There seems to have been a resurgence of doom and gloom population predictions in the last couple of months in the media (see here and here for our treatment of these predictions). So, as an antidote, I present for your consideration a new alternative hypothesis: that the world’s population will peak and then decline from about 2070. According to the researchers from the International Institute for Applied Systems Analysis who wrote the new book World Population and Human Capital in the 21st Century:
“World population will likely peak at 9.4 billion around 2070 and then decline to around 9 billion by 2100… Alternative scenarios included in the projections range from 7 billion to almost 13 billion by 2100.”
The research was very detailed judging by this description:
“The book involved over 550 experts in a series of surveys and expert workshops held on five continents, in order to include the most accurate and up-to-date information on fertility rates, migration, and other demographic variables for each country around the world.
The new projections are the first to structure population projections for all countries by age, sex, and education, rather than just age and sex, as is done by traditional demographic projection tools.”
What is particularly interesting is the research’s emphasis on education as a “key demographic factor”. The projections show that if education (particularly of women) expands rapidly then the population predicted increases more slowly, peaks and then declines before 2100. If education does not expand, then the global population is predicted to continue to grow to 2100 and beyond. Why is education so important? Well according to Wolfgang Lutz, the leader of the research project:
“‘As women become more educated,’ says Lutz, ‘They gain more power over their reproductive decisions and family size, which almost always translates to having fewer children.’”
The research also shows that the current ageing of developed regions of the world will likely continue and grow more pronounced. This means however that the current measures of age are no longer sufficient and will have to change to reflect a larger life expectancy. The findings of the book contradict UN predictions of a global population of 11 billion by 2100 (predictions which were widely reported). World Population and Human Capital in the 21st Century differs from the UN report not only in its treatment of education of women but also in its use of different current data:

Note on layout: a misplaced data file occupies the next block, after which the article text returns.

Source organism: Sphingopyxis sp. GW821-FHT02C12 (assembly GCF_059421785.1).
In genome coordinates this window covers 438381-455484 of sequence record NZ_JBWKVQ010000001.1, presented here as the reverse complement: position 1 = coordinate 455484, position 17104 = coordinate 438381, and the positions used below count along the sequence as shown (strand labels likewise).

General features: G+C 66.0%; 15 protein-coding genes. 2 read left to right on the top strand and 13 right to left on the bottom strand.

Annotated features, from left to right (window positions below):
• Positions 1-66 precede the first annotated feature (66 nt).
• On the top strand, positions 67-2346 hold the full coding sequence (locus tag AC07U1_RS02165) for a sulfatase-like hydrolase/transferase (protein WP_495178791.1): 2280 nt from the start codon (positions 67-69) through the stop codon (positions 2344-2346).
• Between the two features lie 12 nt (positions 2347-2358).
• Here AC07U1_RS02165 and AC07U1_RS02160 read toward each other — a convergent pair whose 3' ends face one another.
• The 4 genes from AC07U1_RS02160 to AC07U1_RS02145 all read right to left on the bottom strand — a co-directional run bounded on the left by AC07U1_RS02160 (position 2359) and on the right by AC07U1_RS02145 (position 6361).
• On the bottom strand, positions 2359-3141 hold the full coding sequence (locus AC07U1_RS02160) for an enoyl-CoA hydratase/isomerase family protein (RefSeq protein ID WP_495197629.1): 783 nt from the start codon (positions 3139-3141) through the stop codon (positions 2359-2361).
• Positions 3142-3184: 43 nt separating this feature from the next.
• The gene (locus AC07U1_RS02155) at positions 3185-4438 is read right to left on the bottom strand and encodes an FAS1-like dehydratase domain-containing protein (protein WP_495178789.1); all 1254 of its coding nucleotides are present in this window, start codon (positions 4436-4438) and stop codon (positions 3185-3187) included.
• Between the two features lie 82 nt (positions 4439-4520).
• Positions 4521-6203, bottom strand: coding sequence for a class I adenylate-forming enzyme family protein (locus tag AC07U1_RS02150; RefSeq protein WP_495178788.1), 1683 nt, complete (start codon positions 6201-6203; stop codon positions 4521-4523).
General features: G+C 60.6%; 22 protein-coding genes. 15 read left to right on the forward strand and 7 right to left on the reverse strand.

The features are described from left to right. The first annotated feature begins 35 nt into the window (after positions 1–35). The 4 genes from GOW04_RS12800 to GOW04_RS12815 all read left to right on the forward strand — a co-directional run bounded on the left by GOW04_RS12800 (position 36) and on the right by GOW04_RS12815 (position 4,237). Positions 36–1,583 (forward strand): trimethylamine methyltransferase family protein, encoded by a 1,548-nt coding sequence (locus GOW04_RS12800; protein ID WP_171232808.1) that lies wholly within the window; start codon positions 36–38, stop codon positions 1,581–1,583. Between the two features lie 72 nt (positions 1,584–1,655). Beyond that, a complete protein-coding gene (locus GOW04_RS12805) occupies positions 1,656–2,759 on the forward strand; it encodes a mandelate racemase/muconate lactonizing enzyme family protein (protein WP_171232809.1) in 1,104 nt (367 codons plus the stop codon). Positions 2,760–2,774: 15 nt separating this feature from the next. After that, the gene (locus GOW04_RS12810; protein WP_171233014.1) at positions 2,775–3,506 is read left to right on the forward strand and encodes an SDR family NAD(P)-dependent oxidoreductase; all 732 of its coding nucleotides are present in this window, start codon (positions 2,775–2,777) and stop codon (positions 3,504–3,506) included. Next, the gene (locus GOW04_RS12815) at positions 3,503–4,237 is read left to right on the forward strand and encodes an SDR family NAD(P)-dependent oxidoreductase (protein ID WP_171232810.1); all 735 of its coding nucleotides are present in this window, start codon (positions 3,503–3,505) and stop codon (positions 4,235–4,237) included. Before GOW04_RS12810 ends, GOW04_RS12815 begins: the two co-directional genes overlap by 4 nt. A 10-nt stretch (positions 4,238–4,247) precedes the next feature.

“The new IIASA projections differ from recently updated UN projections indicating that world population is likely to reach 11 billion by 2100. For example, in Nigeria, the UN projections show an increase from 160 million people in 2010 to 914 million in 2100. However, this assumes that the fertility rate in the country have recently been stagnant at six children per woman and will only decline slowly. The IIASA data show that fertility rates have already declined to 5.5 and assume a more rapid decline due to the fact that women entering reproductive age are already much better educated than women in higher age groups.”
It will be interesting to see if this results in a more accurate prediction…But accurate or not, I wouldn’t be surprised if these predictions do not too much traction or attention – you can’t push a population control agenda and therefore sell more pills, condoms, or abortion paraphernalia to Africa if people aren’t terribly afraid of imminent overpopulation. So I’d imagine that this prediction and this book will sink from sight, just like this prediction from last year.